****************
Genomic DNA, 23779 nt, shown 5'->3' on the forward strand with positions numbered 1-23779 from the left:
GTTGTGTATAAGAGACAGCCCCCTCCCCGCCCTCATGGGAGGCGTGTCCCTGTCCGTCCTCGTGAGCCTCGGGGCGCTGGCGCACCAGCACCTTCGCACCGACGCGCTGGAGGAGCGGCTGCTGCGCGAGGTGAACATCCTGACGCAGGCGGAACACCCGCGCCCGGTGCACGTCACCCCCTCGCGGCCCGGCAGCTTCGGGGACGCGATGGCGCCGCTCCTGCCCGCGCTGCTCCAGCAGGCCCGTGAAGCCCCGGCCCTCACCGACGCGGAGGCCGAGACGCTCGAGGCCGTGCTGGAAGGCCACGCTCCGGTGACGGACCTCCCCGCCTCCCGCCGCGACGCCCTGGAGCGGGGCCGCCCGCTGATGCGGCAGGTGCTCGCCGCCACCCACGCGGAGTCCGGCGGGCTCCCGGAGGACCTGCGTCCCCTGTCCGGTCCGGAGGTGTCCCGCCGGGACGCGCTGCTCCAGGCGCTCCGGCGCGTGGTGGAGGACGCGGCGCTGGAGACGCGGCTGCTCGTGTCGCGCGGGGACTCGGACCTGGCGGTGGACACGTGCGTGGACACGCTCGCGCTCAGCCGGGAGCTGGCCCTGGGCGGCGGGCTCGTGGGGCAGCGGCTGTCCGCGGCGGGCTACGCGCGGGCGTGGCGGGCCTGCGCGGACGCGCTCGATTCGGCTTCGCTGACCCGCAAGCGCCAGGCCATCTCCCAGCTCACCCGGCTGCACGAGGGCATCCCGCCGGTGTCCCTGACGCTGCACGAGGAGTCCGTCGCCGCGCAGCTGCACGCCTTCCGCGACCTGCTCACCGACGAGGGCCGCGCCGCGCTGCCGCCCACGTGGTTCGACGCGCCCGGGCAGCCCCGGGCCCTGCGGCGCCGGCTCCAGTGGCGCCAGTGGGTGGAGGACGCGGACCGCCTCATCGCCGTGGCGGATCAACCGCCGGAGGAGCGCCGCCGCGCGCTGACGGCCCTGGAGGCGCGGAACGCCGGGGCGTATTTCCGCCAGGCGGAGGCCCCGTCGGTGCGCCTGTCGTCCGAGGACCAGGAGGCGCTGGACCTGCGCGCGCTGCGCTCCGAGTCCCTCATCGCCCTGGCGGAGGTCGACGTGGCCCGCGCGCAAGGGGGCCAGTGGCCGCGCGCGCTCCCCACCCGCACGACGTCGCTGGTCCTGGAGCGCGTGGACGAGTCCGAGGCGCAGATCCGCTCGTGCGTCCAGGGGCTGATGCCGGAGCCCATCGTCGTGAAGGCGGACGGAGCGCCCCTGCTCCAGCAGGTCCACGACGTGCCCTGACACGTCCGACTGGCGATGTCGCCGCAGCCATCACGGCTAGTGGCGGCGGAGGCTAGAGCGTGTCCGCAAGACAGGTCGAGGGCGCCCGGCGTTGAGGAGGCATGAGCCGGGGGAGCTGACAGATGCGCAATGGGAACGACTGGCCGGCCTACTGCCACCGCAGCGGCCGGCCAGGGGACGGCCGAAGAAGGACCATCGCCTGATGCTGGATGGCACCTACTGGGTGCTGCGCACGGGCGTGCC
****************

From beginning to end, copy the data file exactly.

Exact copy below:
Genomic DNA, 23779 nt, shown 5'->3' on the forward strand with positions numbered 1-23779 from the left:
GTTGTGTATAAGAGACAGCCCCCTCCCCGCCCTCATGGGAGGCGTGTCCCTGTCCGTCCTCGTGAGCCTCGGGGCGCTGGCGCACCAGCACCTTCGCACCGACGCGCTGGAGGAGCGGCTGCTGCGCGAGGTGAACATCCTGACGCAGGCGGAACACCCGCGCCCGGTGCACGTCACCCCCTCGCGGCCCGGCAGCTTCGGGGACGCGATGGCGCCGCTCCTGCCCGCGCTGCTCCAGCAGGCCCGTGAAGCCCCGGCCCTCACCGACGCGGAGGCCGAGACGCTCGAGGCCGTGCTGGAAGGCCACGCTCCGGTGACGGACCTCCCCGCCTCCCGCCGCGACGCCCTGGAGCGGGGCCGCCCGCTGATGCGGCAGGTGCTCGCCGCCACCCACGCGGAGTCCGGCGGGCTCCCGGAGGACCTGCGTCCCCTGTCCGGTCCGGAGGTGTCCCGCCGGGACGCGCTGCTCCAGGCGCTCCGGCGCGTGGTGGAGGACGCGGCGCTGGAGACGCGGCTGCTCGTGTCGCGCGGGGACTCGGACCTGGCGGTGGACACGTGCGTGGACACGCTCGCGCTCAGCCGGGAGCTGGCCCTGGGCGGCGGGCTCGTGGGGCAGCGGCTGTCCGCGGCGGGCTACGCGCGGGCGTGGCGGGCCTGCGCGGACGCGCTCGATTCGGCTTCGCTGACCCGCAAGCGCCAGGCCATCTCCCAGCTCACCCGGCTGCACGAGGGCATCCCGCCGGTGTCCCTGACGCTGCACGAGGAGTCCGTCGCCGCGCAGCTGCACGCCTTCCGCGACCTGCTCACCGACGAGGGCCGCGCCGCGCTGCCGCCCACGTGGTTCGACGCGCCCGGGCAGCCCCGGGCCCTGCGGCGCCGGCTCCAGTGGCGCCAGTGGGTGGAGGACGCGGACCGCCTCATCGCCGTGGCGGATCAACCGCCGGAGGAGCGCCGCCGCGCGCTGACGGCCCTGGAGGCGCGGAACGCCGGGGCGTATTTCCGCCAGGCGGAGGCCCCGTCGGTGCGCCTGTCGTCCGAGGACCAGGAGGCGCTGGACCTGCGCGCGCTGCGCTCCGAGTCCCTCATCGCCCTGGCGGAGGTCGACGTGGCCCGCGCGCAAGGGGGCCAGTGGCCGCGCGCGCTCCCCACCCGCACGACGTCGCTGGTCCTGGAGCGCGTGGACGAGTCCGAGGCGCAGATCCGCTCGTGCGTCCAGGGGCTGATGCCGGAGCCCATCGTCGTGAAGGCGGACGGAGCGCCCCTGCTCCAGCAGGTCCACGACGTGCCCTGACACGTCCGACTGGCGATGTCGCCGCAGCCATCACGGCTAGTGGCGGCGGAGGCTAGAGCGTGTCCGCAAGACAGGTCGAGGGCGCCCGGCGTTGAGGAGGCATGAGCCGGGGGAGCTGACAGATGCGCAATGGGAACGACTGGCCGGCCTACTGCCACCGCAGCGGCCGGCCAGGGGACGGCCGAAGAAGGACCATCGCCTGATGCTGGATGGCACCTACTGGGTGCTGCGCACGGGCGTGCC